Tuesday, February 10, 2015

Asus Transformer T100 Tablet/Laptop

My daughter Alexandra just got an Asus Transformer 10.1" tablet/laptop from Amazon. This post will offer my initial impressions.

A couple notes: First, this is the older model that comes with MS Office 2013, instead of an Office 365 subscription, which is a plus in my book. Second, she spent her own money on this. She already has an iPad but they use Windows in her school district.

Up until now I have not been a fan of Windows 8.x. Having used the Asus briefly, I can say that with a touchscreen it doesn't totally suck. If it was mine I'd still probably install Classic Shell so that I could have a Windows 7-like user interface, if my primary use involved the keyboard. Without a touchscreen, the Metro UI (or whatever MS calls it nowadays) blows.

During the initial setup I let it scan my home network, where it automatically detected my Brother HL-2270DW printer and installed it. Pretty slick.

You almost have to have a Microsoft account (e.g., hotmail.com, live.com, or outlook.com) to use the full features of Windows 8.1. I set Alexandra up with one and she got 15 GB of cloud storage for free. She's going to be using the Asus for schoolwork so by having her save everything to her OneDrive it will be automatically backed up.

I was able to set her MS account as a child's account. I'll get notified of her usage and they will filter inappropriate content. To do this I had to sign in with my live.com account and let them charge $0.50 to my Discover to confirm that I'm an adult.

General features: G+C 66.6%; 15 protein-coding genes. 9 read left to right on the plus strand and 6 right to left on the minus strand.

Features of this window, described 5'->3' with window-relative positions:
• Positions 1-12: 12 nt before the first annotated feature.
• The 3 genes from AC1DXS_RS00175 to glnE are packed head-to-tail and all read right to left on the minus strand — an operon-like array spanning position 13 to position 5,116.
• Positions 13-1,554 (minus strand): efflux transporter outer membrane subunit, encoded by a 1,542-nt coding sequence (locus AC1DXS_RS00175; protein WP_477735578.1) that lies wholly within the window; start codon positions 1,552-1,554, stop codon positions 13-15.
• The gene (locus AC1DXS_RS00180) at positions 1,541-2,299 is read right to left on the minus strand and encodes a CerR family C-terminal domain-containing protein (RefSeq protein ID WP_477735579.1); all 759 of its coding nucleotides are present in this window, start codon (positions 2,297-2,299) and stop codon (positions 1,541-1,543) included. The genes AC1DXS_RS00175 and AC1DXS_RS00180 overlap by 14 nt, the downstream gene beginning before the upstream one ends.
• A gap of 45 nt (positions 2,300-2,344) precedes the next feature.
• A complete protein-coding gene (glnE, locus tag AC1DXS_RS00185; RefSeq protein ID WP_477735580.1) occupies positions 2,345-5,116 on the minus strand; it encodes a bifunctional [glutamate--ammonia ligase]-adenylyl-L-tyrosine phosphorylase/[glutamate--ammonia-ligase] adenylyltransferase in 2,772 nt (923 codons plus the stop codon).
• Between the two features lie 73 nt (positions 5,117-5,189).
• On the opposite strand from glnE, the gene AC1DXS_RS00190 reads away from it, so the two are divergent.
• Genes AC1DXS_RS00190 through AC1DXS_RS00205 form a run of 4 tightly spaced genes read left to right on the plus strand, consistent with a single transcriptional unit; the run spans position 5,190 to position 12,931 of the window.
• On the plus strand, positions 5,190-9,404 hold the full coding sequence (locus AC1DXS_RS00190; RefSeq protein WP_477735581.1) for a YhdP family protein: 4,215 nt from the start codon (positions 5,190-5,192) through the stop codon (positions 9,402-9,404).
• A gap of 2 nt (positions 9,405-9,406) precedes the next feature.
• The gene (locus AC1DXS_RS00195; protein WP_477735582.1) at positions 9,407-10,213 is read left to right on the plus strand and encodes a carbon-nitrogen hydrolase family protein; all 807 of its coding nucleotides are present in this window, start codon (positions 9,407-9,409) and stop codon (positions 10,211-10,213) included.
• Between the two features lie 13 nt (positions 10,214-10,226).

Alexandra uses a GMail account and the Windows 8.1 Mail app was able to connect to it with no problems.

There's a USB 2.0 port on the tablet itself and a USB 3.0 port on the docking station/base/keyboard unit. The tablet has HDMI out, too. Network access is strictly via WiFi.

The machine seems to be pretty responsive. Considerably more responsive than my 2008-vintage MSI Wind U100 running Windows XP, 7, or Ubuntu. It came with Office 2013 Home and Student, and both Word and Excel launch quickly. The CPU is a quad-core Intel Baytrail and the tablet has 64 GB SSD, but C: shows a capacity of 49 GB, and about 35 GB free. It didn't come loaded down with too much bloatware, but there is a recovery partition.

The screen quality is excellent. Images are very sharp and text looks crisp.

It was about $350 after tax from Amazon. The combination of its size, light weight, and the ability to run most Windows apps is very appealing. It would probably make a good machine for portable ham radio digital mode use, or if you want something light for travel. Hopefully it’ll hold up well and the battery life will be good. Asus claims an 11 hour battery life, but I expect this varies widely depending on usage.

One caveat to be aware of with the Transformer is that if you put it in a case like this one and aren’t careful to reconnect the keyboard, you’ll have to reseat it firmly or you’re stuck with just a touchscreen. For that reason, for my own use I’d probably rather have a more conventional laptop if I could get it in the same size. It would be a great evolution of the netbook concept.

If the Asus develops any problems I’ll post a follow up.